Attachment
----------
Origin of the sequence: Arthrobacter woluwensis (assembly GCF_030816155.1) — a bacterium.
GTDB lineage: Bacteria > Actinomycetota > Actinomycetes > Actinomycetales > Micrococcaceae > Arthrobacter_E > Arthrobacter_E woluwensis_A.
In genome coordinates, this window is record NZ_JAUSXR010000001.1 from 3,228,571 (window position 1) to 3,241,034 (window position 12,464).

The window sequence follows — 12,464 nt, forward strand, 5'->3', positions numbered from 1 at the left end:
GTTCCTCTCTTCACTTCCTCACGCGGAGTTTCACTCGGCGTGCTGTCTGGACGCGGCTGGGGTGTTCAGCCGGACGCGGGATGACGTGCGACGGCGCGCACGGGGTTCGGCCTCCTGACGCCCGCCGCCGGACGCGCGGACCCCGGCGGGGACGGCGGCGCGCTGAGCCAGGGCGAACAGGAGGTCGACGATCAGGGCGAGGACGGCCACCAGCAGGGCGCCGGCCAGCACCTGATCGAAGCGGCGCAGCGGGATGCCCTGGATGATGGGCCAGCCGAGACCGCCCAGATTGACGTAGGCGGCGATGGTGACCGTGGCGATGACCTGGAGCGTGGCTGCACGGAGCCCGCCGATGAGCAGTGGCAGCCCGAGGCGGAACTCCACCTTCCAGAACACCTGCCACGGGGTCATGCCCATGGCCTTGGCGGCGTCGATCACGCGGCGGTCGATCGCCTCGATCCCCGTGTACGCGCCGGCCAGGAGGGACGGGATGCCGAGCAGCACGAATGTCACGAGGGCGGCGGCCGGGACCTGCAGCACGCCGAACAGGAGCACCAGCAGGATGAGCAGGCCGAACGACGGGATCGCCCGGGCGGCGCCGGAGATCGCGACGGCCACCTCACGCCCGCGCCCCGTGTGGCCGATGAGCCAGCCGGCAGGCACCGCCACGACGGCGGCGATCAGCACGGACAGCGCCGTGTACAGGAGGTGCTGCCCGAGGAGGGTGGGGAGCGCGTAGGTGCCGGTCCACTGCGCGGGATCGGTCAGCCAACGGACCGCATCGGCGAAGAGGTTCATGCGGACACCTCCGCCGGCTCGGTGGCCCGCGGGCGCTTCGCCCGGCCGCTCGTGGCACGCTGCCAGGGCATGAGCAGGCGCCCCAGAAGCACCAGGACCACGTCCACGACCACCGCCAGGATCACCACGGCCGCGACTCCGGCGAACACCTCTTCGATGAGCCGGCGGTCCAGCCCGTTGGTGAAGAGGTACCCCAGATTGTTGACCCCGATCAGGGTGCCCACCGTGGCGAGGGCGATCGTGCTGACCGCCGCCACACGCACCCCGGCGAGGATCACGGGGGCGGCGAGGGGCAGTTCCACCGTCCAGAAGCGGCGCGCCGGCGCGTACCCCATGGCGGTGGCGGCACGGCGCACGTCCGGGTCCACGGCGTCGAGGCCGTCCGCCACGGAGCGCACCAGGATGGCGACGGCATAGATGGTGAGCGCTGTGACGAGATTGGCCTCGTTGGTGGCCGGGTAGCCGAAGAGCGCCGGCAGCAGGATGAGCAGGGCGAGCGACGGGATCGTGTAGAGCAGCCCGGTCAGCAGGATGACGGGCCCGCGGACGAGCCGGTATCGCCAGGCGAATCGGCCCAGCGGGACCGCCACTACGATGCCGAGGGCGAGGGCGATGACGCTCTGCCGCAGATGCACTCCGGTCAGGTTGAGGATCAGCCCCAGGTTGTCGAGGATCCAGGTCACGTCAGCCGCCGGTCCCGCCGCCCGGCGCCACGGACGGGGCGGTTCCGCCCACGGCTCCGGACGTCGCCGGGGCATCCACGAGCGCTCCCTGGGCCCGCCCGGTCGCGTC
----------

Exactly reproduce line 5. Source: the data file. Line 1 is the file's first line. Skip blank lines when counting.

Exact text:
GTTCCTCTCTTCACTTCCTCACGCGGAGTTTCACTCGGCGTGCTGTCTGGACGCGGCTGGGGTGTTCAGCCGGACGCGGGATGACGTGCGACGGCGCGCACGGGGTTCGGCCTCCTGACGCCCGCCGCCGGACGCGCGGACCCCGGCGGGGACGGCGGCGCGCTGAGCCAGGGCGAACAGGAGGTCGACGATCAGGGCGAGGACGGCCACCAGCAGGGCGCCGGCCAGCACCTGATCGAAGCGGCGCAGCGGGATGCCCTGGATGATGGGCCAGCCGAGACCGCCCAGATTGACGTAGGCGGCGATGGTGACCGTGGCGATGACCTGGAGCGTGGCTGCACGGAGCCCGCCGATGAGCAGTGGCAGCCCGAGGCGGAACTCCACCTTCCAGAACACCTGCCACGGGGTCATGCCCATGGCCTTGGCGGCGTCGATCACGCGGCGGTCGATCGCCTCGATCCCCGTGTACGCGCCGGCCAGGAGGGACGGGATGCCGAGCAGCACGAATGTCACGAGGGCGGCGGCCGGGACCTGCAGCACGCCGAACAGGAGCACCAGCAGGATGAGCAGGCCGAACGACGGGATCGCCCGGGCGGCGCCGGAGATCGCGACGGCCACCTCACGCCCGCGCCCCGTGTGGCCGATGAGCCAGCCGGCAGGCACCGCCACGACGGCGGCGATCAGCACGGACAGCGCCGTGTACAGGAGGTGCTGCCCGAGGAGGGTGGGGAGCGCGTAGGTGCCGGTCCACTGCGCGGGATCGGTCAGCCAACGGACCGCATCGGCGAAGAGGTTCATGCGGACACCTCCGCCGGCTCGGTGGCCCGCGGGCGCTTCGCCCGGCCGCTCGTGGCACGCTGCCAGGGCATGAGCAGGCGCCCCAGAAGCACCAGGACCACGTCCACGACCACCGCCAGGATCACCACGGCCGCGACTCCGGCGAACACCTCTTCGATGAGCCGGCGGTCCAGCCCGTTGGTGAAGAGGTACCCCAGATTGTTGACCCCGATCAGGGTGCCCACCGTGGCGAGGGCGATCGTGCTGACCGCCGCCACACGCACCCCGGCGAGGATCACGGGGGCGGCGAGGGGCAGTTCCACCGTCCAGAAGCGGCGCGCCGGCGCGTACCCCATGGCGGTGGCGGCACGGCGCACGTCCGGGTCCACGGCGTCGAGGCCGTCCGCCACGGAGCGCACCAGGATGGCGACGGCATAGATGGTGAGCGCTGTGACGAGATTGGCCTCGTTGGTGGCCGGGTAGCCGAAGAGCGCCGGCAGCAGGATGAGCAGGGCGAGCGACGGGATCGTGTAGAGCAGCCCGGTCAGCAGGATGACGGGCCCGCGGACGAGCCGGTATCGCCAGGCGAATCGGCCCAGCGGGACCGCCACTACGATGCCGAGGGCGAGGGCGATGACGCTCTGCCGCAGATGCACTCCGGTCAGGTTGAGGATCAGCCCCAGGTTGTCGAGGATCCAGGTCACGTCAGCCGCCGGTCCCGCCGCCCGGCGCCACGGACGGGGCGGTTCCGCCCACGGCTCCGGACGTCGCCGGGGCATCCACGAGCGCTCCCTGGGCCCGCCCGGTCGCGTC